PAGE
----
- “You are running out of time.” (second-person singular/plural)
- “He is running out of time.” (third-person singular)
- “They are running out of time.” (third-person plural)
- “I was running out of time.” (first-person singular)
- “We were running out of time.” (first-person plural)
- “You were running out of time.” (second-person singular/plural)
- “He was running out of time.” (third-person singular)
- “They were running out of time.” (third-person plural)
We’ll examine all the ways be can conjugate a little bit later in this section.
Spelling conjugated verbs
As we’ve seen already, some verbs take “-s” or “-es” to conjugate for third-person singular subjects, depending on how they are spelled. Let’s look at the rules that guide which kinds of verbs take which endings.
The vast majority of verbs simply take the suffix “-s” onto the end of their base form, as in:
the author writes
my father bakes
There are some verbs that already end in a sibilant sound (a sound like a hiss or buzz) created by the endings “-ss,” “-z,” “-x,” “-sh,” “-ch,” or “-tch.” Adding “-s” to the end would just elongate that sound in an odd way, so we add the suffix “-es” instead so that the sound is distinguished. For example:
the teacher quizzes
We also usually add the “-es” suffix to verbs ending in a consonant + “-o,” as in:
Third Person Singular Present Tense
the committee vetoes
the rancher lassoes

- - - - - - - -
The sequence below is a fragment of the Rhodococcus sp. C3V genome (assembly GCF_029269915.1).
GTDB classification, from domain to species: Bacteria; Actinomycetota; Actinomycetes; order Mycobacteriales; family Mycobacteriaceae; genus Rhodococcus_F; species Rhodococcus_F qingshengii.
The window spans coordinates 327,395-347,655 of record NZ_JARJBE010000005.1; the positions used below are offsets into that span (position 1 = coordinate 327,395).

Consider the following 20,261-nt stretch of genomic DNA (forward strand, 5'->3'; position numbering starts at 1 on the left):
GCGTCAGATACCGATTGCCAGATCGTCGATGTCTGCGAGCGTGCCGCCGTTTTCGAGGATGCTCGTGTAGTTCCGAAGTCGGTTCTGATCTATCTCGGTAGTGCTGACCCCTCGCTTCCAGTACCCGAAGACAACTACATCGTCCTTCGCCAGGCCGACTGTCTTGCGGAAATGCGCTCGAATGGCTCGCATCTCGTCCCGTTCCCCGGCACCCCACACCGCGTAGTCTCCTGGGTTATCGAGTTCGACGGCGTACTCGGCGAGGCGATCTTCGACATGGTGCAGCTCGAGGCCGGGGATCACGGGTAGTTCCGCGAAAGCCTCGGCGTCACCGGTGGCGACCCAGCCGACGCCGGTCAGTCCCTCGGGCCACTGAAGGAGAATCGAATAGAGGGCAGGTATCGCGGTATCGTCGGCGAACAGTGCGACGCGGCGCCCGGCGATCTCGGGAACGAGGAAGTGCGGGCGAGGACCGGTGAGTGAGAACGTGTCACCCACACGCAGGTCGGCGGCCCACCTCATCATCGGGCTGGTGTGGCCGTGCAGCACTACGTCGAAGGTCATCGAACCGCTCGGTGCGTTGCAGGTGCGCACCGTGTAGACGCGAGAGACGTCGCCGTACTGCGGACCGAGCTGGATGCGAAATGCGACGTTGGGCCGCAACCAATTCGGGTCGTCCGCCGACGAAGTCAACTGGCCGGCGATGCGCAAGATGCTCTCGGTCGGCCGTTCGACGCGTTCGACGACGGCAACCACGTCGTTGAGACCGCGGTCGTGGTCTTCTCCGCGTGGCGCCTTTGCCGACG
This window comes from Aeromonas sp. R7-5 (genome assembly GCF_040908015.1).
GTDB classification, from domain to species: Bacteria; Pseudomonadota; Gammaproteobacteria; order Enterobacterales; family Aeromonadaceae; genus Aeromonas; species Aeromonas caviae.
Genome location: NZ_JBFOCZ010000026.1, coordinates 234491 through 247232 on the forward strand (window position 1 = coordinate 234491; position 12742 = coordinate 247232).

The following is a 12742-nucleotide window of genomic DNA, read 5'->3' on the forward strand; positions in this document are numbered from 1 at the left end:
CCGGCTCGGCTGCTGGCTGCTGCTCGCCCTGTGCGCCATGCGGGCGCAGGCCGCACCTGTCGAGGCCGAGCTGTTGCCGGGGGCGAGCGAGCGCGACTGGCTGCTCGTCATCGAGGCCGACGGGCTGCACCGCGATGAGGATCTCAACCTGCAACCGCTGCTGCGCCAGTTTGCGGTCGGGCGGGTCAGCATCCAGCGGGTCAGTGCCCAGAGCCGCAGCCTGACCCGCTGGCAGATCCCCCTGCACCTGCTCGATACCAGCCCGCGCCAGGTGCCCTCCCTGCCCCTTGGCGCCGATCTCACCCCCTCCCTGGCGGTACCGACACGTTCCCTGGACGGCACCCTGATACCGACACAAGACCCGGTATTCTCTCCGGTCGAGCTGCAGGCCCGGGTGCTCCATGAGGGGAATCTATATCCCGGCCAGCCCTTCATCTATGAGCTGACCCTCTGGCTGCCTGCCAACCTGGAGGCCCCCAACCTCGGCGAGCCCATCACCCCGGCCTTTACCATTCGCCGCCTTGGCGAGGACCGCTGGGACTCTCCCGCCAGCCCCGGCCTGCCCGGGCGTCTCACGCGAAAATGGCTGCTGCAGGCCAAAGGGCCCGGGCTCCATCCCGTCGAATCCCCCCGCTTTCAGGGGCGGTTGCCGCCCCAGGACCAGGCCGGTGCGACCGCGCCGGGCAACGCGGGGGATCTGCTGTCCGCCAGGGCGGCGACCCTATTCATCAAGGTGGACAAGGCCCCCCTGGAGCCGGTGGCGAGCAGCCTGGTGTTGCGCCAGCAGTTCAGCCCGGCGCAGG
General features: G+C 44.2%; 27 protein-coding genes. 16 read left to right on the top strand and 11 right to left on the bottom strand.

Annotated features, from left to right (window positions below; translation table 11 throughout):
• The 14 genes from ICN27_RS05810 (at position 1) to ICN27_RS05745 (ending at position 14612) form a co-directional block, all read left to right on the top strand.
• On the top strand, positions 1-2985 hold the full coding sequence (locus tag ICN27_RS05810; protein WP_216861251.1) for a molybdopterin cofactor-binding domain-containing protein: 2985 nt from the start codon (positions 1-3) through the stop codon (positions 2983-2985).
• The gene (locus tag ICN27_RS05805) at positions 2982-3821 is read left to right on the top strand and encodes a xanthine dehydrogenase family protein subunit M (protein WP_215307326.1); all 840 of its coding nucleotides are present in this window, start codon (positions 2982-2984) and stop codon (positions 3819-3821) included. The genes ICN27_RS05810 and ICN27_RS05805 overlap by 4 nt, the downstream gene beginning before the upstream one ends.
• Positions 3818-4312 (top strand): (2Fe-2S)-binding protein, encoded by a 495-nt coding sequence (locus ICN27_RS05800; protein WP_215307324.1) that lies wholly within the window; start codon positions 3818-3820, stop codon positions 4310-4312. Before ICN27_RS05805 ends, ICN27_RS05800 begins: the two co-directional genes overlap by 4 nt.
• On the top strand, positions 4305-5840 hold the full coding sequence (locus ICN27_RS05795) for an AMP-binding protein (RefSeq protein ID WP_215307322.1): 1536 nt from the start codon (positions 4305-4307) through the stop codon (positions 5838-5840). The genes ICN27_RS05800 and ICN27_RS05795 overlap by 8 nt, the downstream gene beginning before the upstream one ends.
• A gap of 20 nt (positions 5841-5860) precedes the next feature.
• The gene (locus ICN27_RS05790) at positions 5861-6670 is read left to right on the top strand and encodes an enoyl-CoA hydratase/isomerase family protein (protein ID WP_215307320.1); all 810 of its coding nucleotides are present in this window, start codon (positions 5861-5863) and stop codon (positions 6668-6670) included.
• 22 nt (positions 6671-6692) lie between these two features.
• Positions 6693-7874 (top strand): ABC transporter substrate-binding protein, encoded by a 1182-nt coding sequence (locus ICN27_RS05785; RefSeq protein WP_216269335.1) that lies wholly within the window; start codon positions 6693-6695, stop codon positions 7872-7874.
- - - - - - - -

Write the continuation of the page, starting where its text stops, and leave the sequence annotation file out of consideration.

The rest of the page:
However, verbs ending in a vowel + “-o” (such as moo, boo, woo, or radio) simply take the “-s” ending (moos, boos, woos, radios). Solo is unique in that it ends in a consonant + “o,” yet it also only takes “-s” for the third-person singular (solos).
Change “y” to “i” and add “-es”
If a verb ends in a consonant followed by “-y,” we conjugate by changing “y” to “i” and then adding “-es.” (Note that if “y” is preceded by a vowel, as in play, buy, stay, etc., then we simply add “-s” as usual.)
the dogs bury
the pilot flies
The verb be is known as a highly irregular verb due to the huge variation in how it conjugates for tense and person. Below are all the possible conjugations of the verb—eight forms in total!
Past Tense Singular
Past Tense Plural
Present Tense Singular
Present Tense Plural
Be, like the verbs have and do, can be both an auxiliary verb or the main verb of a clause. As we saw above, when be functions as an auxiliary, it is used to create the past continuous and present continuous tenses; when it functions as a main verb, it is called a linking verb, meaning it connects a subject to a description rather than expressing a dynamic action.
We’ve already seen examples of be functioning to create the continuous tenses; now let’s look at some examples of how it functions as a linking verb.
- “I am 32 years old.”
- “Were you cold last night?”
- “It was very rainy in Ireland.”
- “John is in the other room.”
- “She is a bully.”
- “They are a lost cause.”
Note that we don’t conjugate be into its past and present participles to reflect grammatical person; instead, they are used when be is functioning as the main verb in the perfect or continuous tenses. For example:
- “I have been unwell lately.” (present perfect tense)
- “You are being silly.” (present continuous tense)